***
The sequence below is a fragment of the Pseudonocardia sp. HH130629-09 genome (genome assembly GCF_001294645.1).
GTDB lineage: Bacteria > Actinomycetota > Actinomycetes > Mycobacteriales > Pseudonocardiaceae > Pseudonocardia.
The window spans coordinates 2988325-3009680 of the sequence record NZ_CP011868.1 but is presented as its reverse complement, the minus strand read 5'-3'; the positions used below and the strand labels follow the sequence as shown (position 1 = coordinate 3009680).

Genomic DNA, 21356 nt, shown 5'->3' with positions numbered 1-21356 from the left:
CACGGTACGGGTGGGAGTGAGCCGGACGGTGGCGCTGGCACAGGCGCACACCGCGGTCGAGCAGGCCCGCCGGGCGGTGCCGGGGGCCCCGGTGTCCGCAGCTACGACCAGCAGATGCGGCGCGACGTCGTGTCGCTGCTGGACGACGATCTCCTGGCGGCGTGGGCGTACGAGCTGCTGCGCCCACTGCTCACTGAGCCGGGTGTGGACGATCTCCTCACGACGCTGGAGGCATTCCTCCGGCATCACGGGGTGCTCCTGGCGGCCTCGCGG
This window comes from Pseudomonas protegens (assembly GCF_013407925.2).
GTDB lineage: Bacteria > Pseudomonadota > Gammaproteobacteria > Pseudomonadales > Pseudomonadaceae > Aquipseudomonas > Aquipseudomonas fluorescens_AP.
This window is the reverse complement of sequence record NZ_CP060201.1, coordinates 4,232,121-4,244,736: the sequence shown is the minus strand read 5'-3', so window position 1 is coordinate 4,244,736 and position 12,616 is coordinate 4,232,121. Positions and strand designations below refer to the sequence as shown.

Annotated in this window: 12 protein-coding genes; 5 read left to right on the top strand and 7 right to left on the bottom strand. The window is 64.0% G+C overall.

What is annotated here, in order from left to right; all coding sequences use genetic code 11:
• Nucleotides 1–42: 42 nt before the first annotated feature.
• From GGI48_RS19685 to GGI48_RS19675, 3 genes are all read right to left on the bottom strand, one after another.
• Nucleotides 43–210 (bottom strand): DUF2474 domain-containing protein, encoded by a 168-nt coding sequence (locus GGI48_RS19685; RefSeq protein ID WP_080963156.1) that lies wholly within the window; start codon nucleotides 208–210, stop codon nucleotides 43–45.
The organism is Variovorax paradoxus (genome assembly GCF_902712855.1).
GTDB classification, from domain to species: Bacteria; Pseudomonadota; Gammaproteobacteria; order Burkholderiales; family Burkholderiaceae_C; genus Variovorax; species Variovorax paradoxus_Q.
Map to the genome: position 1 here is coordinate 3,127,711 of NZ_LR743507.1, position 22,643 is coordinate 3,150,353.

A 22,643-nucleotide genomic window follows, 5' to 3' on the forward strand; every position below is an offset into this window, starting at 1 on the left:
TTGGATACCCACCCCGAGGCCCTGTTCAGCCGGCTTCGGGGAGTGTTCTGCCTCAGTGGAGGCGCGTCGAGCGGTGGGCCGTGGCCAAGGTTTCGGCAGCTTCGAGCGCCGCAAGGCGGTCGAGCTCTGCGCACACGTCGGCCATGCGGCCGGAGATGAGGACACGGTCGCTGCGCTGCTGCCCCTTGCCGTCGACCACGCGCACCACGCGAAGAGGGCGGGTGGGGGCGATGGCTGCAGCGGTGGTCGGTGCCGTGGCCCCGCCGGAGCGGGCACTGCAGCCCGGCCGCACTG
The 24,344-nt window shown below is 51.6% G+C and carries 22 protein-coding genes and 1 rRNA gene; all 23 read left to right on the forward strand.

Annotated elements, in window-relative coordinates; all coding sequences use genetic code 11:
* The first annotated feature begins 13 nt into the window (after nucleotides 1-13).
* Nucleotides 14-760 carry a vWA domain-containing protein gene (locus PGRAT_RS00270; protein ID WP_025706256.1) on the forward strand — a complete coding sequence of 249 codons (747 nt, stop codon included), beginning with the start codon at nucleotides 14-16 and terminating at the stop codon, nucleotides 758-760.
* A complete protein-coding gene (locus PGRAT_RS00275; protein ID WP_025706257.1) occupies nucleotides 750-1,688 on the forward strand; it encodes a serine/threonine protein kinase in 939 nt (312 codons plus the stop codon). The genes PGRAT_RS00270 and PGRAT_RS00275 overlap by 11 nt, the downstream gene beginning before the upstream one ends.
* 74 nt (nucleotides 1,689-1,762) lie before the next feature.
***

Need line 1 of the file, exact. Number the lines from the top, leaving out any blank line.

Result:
The sequence below is a fragment of the Pseudonocardia sp. HH130629-09 genome (genome assembly GCF_001294645.1).